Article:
Digital progress has long since found its way into our working world. Not only business models are changing, but also the way we work together. Agile working is a central solution for companies to meet the challenges of digitalization. The introduction of agile approaches to work structures can mean for a company more efficiency and faster responsiveness to change. But what is agile working? What advantages do agile companies have? And what are the problems, that have to be considered?
The technical innovations of recent decades have reshaped our world by introducing continuous and rapid change processes. Companies also have to adapt to this fast pace because long-term survival now depends on continuous development and improvement. Much is being said about agile working methods. But what does agile mean? In this context, it means not getting stuck in fixed patterns, but remaining flexible, dynamic and nimble. It refers to qualities that must be adopted by corporate management. An organization that works agilely is able to act flexibly, proactively and adapt to change rapidly.
Agile working traces its origins back to the agile software development of the early 21st century. Developers were looking for new methods to enable rapid response to necessary changes in large projects. They formulated the Agile Manifesto, which defined the principle values of agile software development for the first time – and laid the foundation for agile project management. The manifesto established universally applicable principles:
“We are uncovering better ways of developing software by doing it and helping others do it.
Through this work we have come to value:
- Individuals and interactions over processes and tools
- Working software over comprehensive documentation
- Customer collaboration over contract negotiation
- Responding to change over following a plan
That is, while there is value in the items on the right, we value the items on the left more.”
Scrum and Kanban are agile methods that have similar features and are often combined in practice. The Scrum method focuses on process optimization in teams. A responsible project manager distributes a task list sorted according to priorities and coordinates the continuous collaboration within the team. There is a distinct distribution of roles and regular meetings. This ensures clear structures, but places the emphasis on team members’ participation and personal responsibility. The Scrum agile working method is mostly used when a team is developing something new or a project has a tight schedule.
Kanban, on the other hand, does not necessarily focus on the team, but on the process. The objective is to minimize switching between different tasks and to concentrate on completion. The workflow is visualized and tasks are implemented in individual steps. A new task is started only after another has been completed.
Companies can initiate and promote agile working, but they can’t force it. Communication with employees and helping them to open up to change are decisive. When introducing agile methods, corporate culture, well-rehearsed working methods and management styles are called into question. The traditional top-down form of management is done away with. In agile companies, responsibility is taken from management and given to the individual teams. Free space must be created and employees encouraged to move in a new direction at all levels, meaning towards assumption of an agile mind-set. It is no longer the task of management to guide and control, but to support employees. Mutual trust and self-organization are important components of agile methods. Clearly formulated targets and guidelines replace piecemeal planning and promote rapid response to change.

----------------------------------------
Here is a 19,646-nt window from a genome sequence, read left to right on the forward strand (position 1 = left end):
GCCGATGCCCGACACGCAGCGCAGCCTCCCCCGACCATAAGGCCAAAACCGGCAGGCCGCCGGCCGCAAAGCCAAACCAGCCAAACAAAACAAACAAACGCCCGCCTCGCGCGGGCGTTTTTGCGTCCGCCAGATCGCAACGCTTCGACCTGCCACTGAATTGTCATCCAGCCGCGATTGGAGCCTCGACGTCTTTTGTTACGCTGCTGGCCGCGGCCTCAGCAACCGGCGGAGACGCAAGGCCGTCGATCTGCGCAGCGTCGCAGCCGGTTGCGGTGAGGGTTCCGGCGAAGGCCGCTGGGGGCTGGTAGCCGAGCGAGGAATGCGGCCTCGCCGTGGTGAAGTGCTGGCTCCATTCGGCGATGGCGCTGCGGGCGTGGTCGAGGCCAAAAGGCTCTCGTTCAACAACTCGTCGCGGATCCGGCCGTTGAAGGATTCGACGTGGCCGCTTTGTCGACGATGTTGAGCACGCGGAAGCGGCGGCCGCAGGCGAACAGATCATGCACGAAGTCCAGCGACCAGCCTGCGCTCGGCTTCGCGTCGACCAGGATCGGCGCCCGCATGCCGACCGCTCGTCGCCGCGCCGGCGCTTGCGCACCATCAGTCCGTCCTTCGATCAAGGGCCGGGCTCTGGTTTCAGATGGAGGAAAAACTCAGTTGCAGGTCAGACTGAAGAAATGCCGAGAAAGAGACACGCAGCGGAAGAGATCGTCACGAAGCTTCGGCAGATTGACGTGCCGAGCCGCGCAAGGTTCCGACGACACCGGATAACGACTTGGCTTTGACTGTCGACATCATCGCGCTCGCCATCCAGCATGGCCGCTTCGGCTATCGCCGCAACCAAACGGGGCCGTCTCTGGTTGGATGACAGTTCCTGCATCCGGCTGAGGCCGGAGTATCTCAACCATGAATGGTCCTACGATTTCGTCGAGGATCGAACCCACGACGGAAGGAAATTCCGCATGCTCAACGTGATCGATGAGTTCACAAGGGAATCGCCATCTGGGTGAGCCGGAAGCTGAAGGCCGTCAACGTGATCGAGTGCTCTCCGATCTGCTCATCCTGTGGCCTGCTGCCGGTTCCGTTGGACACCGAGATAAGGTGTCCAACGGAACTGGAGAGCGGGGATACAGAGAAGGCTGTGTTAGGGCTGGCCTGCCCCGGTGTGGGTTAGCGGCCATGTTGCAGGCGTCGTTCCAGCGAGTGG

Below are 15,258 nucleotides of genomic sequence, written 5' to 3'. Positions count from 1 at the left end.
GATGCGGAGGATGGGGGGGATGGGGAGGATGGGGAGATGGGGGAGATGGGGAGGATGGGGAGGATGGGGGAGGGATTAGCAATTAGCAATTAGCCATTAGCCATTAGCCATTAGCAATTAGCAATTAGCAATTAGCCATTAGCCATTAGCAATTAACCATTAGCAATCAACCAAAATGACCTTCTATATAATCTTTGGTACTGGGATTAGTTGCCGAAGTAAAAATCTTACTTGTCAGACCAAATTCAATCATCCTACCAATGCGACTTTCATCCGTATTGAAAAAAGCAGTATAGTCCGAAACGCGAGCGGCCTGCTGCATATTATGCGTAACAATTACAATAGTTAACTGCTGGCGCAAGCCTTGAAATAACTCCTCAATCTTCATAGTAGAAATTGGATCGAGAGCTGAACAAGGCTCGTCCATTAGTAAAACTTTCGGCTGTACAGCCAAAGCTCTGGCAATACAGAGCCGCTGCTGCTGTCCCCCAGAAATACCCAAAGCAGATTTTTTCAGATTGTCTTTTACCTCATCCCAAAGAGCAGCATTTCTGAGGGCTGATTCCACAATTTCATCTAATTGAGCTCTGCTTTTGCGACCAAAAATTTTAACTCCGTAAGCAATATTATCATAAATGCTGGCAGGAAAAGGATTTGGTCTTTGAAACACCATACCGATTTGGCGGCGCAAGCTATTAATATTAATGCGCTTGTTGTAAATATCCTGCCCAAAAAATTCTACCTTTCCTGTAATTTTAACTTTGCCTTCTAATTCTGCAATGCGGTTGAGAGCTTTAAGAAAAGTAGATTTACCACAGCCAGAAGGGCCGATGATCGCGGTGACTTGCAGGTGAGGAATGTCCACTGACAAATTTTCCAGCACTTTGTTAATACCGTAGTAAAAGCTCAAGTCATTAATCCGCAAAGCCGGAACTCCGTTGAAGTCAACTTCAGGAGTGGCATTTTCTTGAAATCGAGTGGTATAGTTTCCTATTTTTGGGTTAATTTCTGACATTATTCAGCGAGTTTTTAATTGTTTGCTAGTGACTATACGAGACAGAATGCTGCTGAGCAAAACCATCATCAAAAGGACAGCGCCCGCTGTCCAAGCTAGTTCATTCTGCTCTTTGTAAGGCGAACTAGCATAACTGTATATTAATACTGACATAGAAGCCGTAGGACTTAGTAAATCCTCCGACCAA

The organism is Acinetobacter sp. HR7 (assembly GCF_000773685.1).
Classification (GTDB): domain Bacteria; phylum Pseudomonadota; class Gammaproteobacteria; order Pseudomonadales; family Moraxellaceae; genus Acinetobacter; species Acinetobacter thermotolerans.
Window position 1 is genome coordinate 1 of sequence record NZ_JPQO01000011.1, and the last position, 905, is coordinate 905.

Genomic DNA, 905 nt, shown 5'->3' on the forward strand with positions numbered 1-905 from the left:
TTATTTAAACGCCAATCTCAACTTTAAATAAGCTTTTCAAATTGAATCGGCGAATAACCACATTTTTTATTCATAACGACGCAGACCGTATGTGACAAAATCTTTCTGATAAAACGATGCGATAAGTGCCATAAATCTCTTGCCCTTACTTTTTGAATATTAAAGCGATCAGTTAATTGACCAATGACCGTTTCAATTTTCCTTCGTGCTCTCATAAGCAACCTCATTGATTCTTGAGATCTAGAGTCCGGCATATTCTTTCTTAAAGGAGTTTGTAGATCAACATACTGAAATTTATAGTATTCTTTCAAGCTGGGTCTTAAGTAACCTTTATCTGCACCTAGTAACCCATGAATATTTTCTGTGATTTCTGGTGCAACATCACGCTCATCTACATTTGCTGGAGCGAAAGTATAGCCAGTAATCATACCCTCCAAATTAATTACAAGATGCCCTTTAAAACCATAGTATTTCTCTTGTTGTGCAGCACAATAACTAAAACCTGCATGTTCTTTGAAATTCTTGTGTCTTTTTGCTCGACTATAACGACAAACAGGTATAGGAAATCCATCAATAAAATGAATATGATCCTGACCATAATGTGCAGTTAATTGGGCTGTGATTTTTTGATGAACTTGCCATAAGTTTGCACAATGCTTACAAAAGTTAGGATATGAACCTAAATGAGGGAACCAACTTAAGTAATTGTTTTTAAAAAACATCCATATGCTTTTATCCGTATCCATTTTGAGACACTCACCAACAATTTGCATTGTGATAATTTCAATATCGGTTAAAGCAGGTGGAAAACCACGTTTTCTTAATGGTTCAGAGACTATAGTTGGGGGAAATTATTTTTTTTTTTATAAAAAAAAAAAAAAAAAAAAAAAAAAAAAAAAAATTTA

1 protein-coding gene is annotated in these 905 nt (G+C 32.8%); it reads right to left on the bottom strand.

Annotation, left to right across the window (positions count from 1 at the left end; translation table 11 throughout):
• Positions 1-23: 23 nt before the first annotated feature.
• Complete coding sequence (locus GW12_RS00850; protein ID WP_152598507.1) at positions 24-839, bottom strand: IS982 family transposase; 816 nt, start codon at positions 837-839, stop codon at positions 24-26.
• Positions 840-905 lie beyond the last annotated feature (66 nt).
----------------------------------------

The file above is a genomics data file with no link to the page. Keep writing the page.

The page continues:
However, the entire company does not have to be restructured all at once. Agile working methods can first be tested in smaller teams or on individual projects. In this way, any employee reservations can be addressed at an early stage and the corporate culture slowly shifted.
Agile working doesn’t only offer a competitive advantage and more success on the market. At the end of the day, introducing agile working methods brings about an overall change in corporate culture. The way teams work and how management leads are fundamentally altered.
A significant opportunity inherent to the introduction of agile working methods lies in increasing employee motivation and satisfaction. Teams organize their own work independently, bear more responsibility and are cross-functional. In this way, agile structures can serve to break down the traditional barriers between departments – spatial separation is removed and interdisciplinary teams established. This eliminates time-consuming handovers, meetings and discussions, which can lead to misunderstandings and delays. By applying agile working methods, companies can increase process efficiency, avoid errors and optimize work quality.
Becoming agile is an ongoing process. There is no deadline for implementation. New ideas and structures have to be tested, adapted and lived. This also applies to the corporate culture and to fostering an innovative culture of failure. The corresponding changes in roles for managers and employees can be a challenge for many companies.
There are also some obstacles in terms of labor law that must be cleared when undergoing an agile transformation. Many companies establish the introduction of agile working methods within the framework of a company agreement. But many areas will require taking individual needs into account. The legal focal points in this context are on the right to issue instructions and issues involving third parties, such as temporary employment and contracts for works and services. The current study by Corporate Legal Insights addresses these matters in detail.